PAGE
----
Stephen Robert "Steve" Furness (December 5, 1950 – February 9, 2000) was an American defensive tackle for the Pittsburgh Steelers and Detroit Lions of the National Football League, and a member of the Steelers' famed Steel Curtain defense. He earned four Super Bowl rings as a professional player and ranks 12th on the Steelers' all-time sack list. He was of English and Armenian descent.
Furness grew up in Warwick, Rhode Island, where he attended Bishop Hendricken High School before accepting a football scholarship to the University of Rhode Island. In addition to being a star football player for URI, he excelled at the hammer throw and turned down an invitation to the 1972 Olympic Trials to attend the Steelers' training camp. Furness was selected in the fifth round of the 1972 NFL Draft and initially served as a backup to Joe Greene and Ernie Holmes before replacing Holmes as defensive tackle in 1977. He started in Super Bowl XIII and was primarily known for his skills as a pass rusher, leading the team in quarterback sacks during several seasons with the Steelers. He collected 32 sacks over the course of his Steeler's career. He was also an avid weight lifter and placed fourth in the 1978 'Strongest Man in Football' competition, which aired on CBS.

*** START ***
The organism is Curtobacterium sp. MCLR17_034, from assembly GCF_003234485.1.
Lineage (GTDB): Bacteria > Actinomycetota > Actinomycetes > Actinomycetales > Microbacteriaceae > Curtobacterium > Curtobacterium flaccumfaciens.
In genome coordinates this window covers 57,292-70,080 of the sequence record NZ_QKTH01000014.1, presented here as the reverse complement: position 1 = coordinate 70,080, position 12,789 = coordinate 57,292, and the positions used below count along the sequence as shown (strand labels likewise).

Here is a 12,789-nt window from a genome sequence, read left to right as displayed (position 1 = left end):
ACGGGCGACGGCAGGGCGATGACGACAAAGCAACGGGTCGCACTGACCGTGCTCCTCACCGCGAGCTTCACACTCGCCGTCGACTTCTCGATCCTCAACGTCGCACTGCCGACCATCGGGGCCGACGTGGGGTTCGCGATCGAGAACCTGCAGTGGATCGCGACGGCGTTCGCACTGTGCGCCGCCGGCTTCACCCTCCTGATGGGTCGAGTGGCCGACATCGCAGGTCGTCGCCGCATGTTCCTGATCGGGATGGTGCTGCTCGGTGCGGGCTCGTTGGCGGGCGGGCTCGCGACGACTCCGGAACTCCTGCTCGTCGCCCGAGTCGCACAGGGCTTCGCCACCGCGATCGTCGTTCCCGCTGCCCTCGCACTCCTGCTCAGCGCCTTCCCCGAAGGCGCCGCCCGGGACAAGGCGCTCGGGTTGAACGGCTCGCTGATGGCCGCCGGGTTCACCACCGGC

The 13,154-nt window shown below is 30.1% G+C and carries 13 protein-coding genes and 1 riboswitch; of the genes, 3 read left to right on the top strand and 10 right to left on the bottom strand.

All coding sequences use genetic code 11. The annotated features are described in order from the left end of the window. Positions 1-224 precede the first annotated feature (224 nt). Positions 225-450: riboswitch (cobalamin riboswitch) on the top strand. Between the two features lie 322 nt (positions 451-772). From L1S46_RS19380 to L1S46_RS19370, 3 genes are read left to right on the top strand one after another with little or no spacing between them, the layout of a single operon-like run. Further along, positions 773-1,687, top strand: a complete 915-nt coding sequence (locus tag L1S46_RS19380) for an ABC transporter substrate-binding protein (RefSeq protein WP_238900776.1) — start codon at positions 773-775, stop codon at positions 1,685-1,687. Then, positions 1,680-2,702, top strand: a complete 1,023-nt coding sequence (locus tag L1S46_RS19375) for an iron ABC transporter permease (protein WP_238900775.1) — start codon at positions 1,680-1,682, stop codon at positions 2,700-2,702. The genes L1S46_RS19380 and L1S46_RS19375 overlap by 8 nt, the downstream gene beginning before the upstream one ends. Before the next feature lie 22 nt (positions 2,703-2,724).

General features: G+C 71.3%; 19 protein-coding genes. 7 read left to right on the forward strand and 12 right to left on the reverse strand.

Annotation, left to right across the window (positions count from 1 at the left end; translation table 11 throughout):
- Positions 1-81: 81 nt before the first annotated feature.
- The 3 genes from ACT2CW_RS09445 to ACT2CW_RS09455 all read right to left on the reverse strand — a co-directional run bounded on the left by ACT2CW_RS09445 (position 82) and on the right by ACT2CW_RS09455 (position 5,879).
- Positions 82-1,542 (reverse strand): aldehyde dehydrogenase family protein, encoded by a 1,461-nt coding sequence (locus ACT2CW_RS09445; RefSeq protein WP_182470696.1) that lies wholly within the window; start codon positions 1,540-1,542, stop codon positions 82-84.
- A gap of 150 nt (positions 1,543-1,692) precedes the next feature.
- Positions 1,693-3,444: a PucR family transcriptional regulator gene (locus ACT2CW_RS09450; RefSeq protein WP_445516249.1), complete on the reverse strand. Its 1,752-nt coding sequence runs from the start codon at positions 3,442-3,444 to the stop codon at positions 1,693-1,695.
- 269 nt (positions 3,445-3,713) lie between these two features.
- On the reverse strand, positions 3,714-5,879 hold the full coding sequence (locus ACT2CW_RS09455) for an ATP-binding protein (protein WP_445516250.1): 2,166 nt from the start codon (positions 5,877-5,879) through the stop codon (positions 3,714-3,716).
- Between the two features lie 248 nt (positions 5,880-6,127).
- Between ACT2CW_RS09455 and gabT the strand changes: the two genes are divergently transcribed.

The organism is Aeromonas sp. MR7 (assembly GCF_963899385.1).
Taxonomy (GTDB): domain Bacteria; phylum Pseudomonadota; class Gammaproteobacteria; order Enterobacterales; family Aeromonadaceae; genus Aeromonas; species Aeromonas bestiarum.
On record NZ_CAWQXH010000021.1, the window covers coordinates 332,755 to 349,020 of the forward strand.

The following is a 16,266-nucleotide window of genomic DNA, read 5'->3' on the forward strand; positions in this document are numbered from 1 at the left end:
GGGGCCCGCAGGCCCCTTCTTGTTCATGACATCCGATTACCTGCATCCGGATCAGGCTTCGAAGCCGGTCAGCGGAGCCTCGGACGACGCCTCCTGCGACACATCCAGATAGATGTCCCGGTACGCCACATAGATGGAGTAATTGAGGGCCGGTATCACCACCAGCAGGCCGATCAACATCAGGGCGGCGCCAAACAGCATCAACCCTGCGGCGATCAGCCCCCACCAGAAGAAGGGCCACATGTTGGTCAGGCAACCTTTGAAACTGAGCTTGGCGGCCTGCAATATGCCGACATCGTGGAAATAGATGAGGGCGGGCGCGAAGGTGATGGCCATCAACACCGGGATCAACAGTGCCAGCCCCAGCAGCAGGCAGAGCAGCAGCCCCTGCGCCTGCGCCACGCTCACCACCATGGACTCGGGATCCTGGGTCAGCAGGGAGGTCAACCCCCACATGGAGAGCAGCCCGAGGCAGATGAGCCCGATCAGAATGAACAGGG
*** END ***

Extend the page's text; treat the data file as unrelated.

Furness was released by Pittsburgh after playing all 16 games in the 1980 season and he ended his playing career in 1981 with the Detroit Lions. After retiring from the NFL he became the defensive line coach for Michigan State from 1982–1990, where he worked under his former Steelers defensive coordinator George Perles and helped lead the team to two Big 10 Conference titles, a victory in the 1988 Rose Bowl and appearances in five additional bowl games. During this period he earned a Masters Degree in Athletic Administration from Michigan State University and was inducted to the University of Rhode Island Athletic Hall of Fame in 1987. He rejoined the NFL in 1991 as an assistant coach for the Indianapolis Colts before returning to the Steelers for his final two years as a defensive line coach (1992–1993). In 1999 he was named as one of the "50 Greatest Rhode Island Sports Figures" of the 20th Century by Sports Illustrated magazine, earning the 14th spot on the list.
Furness died unexpectedly of a heart attack on February 9, 2000. He is survived by two sons and his ex-wife, Debby.
By Dean Hanley
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